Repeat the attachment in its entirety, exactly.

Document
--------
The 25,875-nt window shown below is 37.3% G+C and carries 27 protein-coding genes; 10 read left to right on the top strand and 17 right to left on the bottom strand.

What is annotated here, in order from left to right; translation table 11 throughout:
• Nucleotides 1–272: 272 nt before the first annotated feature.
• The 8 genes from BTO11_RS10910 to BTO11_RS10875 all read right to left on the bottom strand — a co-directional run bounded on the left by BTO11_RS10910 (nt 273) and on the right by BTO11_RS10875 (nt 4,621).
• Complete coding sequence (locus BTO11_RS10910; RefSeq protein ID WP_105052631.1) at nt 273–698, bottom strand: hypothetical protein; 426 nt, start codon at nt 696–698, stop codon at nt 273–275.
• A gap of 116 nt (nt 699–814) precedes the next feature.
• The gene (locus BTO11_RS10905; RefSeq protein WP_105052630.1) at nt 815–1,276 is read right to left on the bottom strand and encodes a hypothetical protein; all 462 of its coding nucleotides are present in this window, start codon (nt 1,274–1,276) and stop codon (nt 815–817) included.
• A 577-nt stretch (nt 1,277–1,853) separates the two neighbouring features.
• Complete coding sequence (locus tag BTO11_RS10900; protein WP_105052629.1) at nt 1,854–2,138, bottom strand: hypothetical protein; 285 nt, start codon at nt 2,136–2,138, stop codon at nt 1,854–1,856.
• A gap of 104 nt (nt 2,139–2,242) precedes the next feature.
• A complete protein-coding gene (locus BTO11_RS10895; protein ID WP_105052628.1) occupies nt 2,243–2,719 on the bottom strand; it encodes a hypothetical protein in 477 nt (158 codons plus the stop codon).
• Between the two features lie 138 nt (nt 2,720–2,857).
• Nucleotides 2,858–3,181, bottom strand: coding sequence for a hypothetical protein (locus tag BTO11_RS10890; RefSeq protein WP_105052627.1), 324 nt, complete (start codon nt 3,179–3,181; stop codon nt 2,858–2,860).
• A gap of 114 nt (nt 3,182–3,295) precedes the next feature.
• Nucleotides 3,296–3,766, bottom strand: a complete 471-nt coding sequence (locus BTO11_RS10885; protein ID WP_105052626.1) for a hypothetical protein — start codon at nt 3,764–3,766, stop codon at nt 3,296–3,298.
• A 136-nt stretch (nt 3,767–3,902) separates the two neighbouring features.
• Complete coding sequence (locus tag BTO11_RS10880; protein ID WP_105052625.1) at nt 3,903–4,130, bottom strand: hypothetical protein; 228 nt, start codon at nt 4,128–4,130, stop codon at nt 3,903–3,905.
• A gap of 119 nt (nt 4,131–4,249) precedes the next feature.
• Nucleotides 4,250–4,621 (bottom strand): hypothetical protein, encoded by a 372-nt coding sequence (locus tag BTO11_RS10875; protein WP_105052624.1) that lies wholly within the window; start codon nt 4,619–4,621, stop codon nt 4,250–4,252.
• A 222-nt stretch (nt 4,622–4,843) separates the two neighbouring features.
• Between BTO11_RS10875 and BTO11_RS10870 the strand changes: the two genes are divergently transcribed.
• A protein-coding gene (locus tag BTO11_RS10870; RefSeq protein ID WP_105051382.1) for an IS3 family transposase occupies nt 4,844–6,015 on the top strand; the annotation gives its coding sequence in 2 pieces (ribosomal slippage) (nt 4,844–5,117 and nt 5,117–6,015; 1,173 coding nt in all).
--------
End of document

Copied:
The 25,875-nt window shown below is 37.3% G+C and carries 27 protein-coding genes; 10 read left to right on the top strand and 17 right to left on the bottom strand.

What is annotated here, in order from left to right; translation table 11 throughout:
• Nucleotides 1–272: 272 nt before the first annotated feature.
• The 8 genes from BTO11_RS10910 to BTO11_RS10875 all read right to left on the bottom strand — a co-directional run bounded on the left by BTO11_RS10910 (nt 273) and on the right by BTO11_RS10875 (nt 4,621).
• Complete coding sequence (locus BTO11_RS10910; RefSeq protein ID WP_105052631.1) at nt 273–698, bottom strand: hypothetical protein; 426 nt, start codon at nt 696–698, stop codon at nt 273–275.
• A gap of 116 nt (nt 699–814) precedes the next feature.
• The gene (locus BTO11_RS10905; RefSeq protein WP_105052630.1) at nt 815–1,276 is read right to left on the bottom strand and encodes a hypothetical protein; all 462 of its coding nucleotides are present in this window, start codon (nt 1,274–1,276) and stop codon (nt 815–817) included.
• A 577-nt stretch (nt 1,277–1,853) separates the two neighbouring features.
• Complete coding sequence (locus tag BTO11_RS10900; protein WP_105052629.1) at nt 1,854–2,138, bottom strand: hypothetical protein; 285 nt, start codon at nt 2,136–2,138, stop codon at nt 1,854–1,856.
• A gap of 104 nt (nt 2,139–2,242) precedes the next feature.
• A complete protein-coding gene (locus BTO11_RS10895; protein ID WP_105052628.1) occupies nt 2,243–2,719 on the bottom strand; it encodes a hypothetical protein in 477 nt (158 codons plus the stop codon).
• Between the two features lie 138 nt (nt 2,720–2,857).
• Nucleotides 2,858–3,181, bottom strand: coding sequence for a hypothetical protein (locus tag BTO11_RS10890; RefSeq protein WP_105052627.1), 324 nt, complete (start codon nt 3,179–3,181; stop codon nt 2,858–2,860).
• A gap of 114 nt (nt 3,182–3,295) precedes the next feature.
• Nucleotides 3,296–3,766, bottom strand: a complete 471-nt coding sequence (locus BTO11_RS10885; protein ID WP_105052626.1) for a hypothetical protein — start codon at nt 3,764–3,766, stop codon at nt 3,296–3,298.
• A 136-nt stretch (nt 3,767–3,902) separates the two neighbouring features.
• Complete coding sequence (locus tag BTO11_RS10880; protein ID WP_105052625.1) at nt 3,903–4,130, bottom strand: hypothetical protein; 228 nt, start codon at nt 4,128–4,130, stop codon at nt 3,903–3,905.
• A gap of 119 nt (nt 4,131–4,249) precedes the next feature.
• Nucleotides 4,250–4,621 (bottom strand): hypothetical protein, encoded by a 372-nt coding sequence (locus tag BTO11_RS10875; protein WP_105052624.1) that lies wholly within the window; start codon nt 4,619–4,621, stop codon nt 4,250–4,252.
• A 222-nt stretch (nt 4,622–4,843) separates the two neighbouring features.
• Between BTO11_RS10875 and BTO11_RS10870 the strand changes: the two genes are divergently transcribed.
• A protein-coding gene (locus tag BTO11_RS10870; RefSeq protein ID WP_105051382.1) for an IS3 family transposase occupies nt 4,844–6,015 on the top strand; the annotation gives its coding sequence in 2 pieces (ribosomal slippage) (nt 4,844–5,117 and nt 5,117–6,015; 1,173 coding nt in all).